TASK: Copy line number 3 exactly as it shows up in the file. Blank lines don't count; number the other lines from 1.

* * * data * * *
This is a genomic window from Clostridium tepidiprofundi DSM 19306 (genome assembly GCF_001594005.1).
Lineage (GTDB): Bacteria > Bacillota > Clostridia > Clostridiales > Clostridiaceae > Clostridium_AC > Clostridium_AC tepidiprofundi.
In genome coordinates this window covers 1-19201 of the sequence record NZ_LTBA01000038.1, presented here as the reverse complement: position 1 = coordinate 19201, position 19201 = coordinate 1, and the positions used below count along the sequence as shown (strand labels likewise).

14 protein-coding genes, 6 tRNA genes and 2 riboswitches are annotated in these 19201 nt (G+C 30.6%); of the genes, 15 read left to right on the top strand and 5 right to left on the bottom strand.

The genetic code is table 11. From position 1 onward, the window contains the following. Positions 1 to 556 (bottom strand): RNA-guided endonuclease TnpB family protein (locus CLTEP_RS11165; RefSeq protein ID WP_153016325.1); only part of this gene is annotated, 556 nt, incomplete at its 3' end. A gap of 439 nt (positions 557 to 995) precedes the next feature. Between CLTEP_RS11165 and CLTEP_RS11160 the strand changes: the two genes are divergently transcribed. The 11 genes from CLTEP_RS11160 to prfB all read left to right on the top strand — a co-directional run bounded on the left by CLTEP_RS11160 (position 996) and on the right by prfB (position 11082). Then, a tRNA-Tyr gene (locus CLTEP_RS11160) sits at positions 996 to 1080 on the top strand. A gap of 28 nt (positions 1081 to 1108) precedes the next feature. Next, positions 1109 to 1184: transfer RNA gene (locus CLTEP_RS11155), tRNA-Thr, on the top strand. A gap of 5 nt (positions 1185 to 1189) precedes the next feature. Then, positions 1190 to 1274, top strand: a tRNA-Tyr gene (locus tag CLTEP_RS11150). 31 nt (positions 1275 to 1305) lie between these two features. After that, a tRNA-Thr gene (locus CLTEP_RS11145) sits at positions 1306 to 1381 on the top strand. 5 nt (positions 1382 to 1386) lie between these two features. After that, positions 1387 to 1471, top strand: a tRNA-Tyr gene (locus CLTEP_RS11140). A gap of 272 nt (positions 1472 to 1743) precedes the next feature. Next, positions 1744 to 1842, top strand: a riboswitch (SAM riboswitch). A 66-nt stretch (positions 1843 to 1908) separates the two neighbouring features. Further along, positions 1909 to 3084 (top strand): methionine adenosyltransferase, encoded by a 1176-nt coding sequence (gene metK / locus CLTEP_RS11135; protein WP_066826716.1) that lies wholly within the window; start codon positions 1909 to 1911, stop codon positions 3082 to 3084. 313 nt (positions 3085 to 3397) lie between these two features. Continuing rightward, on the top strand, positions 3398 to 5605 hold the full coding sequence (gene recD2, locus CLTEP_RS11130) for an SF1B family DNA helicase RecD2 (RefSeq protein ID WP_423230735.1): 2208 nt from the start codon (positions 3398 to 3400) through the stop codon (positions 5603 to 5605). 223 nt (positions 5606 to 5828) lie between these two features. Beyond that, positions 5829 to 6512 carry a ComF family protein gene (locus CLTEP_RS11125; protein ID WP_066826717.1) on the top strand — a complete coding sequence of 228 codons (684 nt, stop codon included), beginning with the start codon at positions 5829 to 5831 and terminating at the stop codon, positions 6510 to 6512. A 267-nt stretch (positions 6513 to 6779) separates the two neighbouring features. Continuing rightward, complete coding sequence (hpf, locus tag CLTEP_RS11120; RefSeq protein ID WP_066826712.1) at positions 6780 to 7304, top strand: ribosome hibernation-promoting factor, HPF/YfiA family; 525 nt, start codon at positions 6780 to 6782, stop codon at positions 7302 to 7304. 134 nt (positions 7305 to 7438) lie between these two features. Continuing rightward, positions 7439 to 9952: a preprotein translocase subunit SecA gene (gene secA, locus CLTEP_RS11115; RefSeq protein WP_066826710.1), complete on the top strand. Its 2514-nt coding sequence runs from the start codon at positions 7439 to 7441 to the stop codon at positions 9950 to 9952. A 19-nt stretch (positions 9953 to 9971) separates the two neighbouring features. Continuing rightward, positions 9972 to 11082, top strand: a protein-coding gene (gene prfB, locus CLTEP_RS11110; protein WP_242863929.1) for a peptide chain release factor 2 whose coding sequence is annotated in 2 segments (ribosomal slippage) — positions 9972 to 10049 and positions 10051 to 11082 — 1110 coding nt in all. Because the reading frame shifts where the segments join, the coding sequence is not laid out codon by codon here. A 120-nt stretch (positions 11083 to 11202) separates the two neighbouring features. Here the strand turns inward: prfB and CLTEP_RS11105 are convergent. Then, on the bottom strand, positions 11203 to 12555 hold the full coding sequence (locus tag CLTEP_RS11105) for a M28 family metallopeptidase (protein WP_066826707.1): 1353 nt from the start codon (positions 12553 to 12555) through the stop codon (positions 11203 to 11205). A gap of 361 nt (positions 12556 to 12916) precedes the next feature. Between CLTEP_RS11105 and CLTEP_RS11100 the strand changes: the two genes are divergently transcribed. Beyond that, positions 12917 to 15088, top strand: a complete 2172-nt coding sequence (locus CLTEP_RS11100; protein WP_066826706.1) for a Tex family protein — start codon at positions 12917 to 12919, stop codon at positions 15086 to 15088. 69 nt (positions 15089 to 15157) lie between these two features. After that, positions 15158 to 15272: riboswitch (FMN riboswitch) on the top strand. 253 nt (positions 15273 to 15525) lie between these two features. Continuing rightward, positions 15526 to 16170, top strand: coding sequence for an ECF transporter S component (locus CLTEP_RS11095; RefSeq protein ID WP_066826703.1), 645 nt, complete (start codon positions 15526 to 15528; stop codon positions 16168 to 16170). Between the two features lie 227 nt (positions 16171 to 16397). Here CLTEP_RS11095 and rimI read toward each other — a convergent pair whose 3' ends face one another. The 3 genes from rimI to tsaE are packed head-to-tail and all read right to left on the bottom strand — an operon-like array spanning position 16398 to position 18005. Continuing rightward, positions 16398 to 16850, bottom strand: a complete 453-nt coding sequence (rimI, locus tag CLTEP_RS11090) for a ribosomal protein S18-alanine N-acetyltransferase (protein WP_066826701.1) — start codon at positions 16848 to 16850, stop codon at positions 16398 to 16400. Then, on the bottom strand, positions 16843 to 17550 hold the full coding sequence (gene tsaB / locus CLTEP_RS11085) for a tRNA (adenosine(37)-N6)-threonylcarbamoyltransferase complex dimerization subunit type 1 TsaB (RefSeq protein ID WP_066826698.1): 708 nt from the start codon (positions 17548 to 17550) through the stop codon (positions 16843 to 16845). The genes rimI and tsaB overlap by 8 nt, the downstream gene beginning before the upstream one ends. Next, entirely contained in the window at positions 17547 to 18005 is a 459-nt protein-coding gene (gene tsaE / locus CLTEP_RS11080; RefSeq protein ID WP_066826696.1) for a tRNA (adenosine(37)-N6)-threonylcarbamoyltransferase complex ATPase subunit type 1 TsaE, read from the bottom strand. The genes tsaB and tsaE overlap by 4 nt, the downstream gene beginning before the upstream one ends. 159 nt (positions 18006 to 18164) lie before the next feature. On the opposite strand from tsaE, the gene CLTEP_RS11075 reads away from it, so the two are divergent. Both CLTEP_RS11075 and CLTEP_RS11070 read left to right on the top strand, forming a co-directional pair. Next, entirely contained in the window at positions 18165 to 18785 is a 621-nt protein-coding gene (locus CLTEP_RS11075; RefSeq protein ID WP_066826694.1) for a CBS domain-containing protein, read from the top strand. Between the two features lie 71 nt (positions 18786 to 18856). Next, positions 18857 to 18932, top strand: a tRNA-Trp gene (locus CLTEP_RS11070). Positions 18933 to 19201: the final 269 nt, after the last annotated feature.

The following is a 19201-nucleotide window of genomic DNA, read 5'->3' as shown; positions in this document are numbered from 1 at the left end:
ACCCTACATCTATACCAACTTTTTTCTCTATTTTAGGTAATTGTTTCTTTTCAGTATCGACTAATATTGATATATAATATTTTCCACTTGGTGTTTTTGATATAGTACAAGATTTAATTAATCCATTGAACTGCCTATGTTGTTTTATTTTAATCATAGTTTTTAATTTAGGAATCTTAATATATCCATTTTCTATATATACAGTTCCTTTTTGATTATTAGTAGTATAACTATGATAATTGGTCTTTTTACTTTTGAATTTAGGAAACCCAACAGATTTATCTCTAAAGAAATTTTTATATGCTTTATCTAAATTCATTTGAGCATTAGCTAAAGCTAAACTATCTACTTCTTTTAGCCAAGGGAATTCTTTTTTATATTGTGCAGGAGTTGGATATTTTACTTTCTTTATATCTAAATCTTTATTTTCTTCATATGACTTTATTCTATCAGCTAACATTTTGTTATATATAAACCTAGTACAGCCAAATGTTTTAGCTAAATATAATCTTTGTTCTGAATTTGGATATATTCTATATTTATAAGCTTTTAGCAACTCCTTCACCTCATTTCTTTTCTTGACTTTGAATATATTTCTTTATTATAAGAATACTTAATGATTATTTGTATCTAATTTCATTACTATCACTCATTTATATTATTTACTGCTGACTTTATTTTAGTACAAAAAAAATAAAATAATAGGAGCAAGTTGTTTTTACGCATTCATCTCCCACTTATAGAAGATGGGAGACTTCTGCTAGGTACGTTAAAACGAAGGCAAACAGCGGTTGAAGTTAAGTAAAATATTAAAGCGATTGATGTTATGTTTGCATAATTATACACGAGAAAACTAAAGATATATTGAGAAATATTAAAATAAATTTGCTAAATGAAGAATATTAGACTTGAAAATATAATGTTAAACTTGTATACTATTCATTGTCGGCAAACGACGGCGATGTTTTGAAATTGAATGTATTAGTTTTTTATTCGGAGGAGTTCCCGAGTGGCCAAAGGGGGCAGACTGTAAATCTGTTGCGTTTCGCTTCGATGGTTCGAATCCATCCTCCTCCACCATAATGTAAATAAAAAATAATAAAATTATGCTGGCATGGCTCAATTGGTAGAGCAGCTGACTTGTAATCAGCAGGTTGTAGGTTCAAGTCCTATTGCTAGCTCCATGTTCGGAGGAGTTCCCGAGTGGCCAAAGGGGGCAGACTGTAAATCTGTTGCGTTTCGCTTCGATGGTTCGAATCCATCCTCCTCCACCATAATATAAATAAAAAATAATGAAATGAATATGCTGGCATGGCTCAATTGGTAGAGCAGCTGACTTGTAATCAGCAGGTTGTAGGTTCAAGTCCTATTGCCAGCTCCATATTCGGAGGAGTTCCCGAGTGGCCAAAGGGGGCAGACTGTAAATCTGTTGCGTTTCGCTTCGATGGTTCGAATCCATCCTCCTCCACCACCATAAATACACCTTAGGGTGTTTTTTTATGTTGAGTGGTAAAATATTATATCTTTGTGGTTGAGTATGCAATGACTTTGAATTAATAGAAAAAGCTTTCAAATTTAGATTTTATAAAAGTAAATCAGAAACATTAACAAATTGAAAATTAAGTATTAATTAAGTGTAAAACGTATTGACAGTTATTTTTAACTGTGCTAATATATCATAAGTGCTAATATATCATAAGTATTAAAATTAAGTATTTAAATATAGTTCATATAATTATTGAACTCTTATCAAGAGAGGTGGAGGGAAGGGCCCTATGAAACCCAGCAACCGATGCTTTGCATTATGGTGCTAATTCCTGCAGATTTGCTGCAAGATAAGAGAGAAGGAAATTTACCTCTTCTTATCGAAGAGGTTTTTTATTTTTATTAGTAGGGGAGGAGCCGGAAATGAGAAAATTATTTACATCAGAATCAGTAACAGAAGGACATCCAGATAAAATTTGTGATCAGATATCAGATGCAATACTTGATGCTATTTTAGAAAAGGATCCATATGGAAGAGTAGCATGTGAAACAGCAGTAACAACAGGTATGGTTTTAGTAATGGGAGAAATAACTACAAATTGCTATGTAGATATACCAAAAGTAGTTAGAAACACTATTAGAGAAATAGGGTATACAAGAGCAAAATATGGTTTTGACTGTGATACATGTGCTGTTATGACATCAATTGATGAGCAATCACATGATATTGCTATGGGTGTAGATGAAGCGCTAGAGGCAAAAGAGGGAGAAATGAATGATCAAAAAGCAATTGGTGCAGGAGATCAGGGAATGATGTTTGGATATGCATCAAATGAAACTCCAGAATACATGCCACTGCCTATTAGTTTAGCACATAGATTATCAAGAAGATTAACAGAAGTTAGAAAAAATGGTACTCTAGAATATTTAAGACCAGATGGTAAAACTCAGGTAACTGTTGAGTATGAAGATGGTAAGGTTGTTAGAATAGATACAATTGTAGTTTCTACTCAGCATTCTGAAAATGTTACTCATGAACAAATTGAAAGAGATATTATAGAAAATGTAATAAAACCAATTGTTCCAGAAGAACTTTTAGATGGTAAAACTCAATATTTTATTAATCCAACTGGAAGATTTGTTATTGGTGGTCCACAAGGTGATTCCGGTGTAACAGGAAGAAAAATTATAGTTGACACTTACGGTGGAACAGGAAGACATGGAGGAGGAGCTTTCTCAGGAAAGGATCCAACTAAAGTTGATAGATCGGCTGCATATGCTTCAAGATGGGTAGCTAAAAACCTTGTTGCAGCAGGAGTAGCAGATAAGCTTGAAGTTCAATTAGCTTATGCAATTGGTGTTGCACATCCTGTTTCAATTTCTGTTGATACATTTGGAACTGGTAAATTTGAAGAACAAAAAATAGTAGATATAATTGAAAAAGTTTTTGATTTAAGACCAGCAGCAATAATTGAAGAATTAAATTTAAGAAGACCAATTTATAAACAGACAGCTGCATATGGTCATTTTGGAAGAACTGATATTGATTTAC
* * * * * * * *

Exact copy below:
In genome coordinates this window covers 1-19201 of the sequence record NZ_LTBA01000038.1, presented here as the reverse complement: position 1 = coordinate 19201, position 19201 = coordinate 1, and the positions used below count along the sequence as shown (strand labels likewise).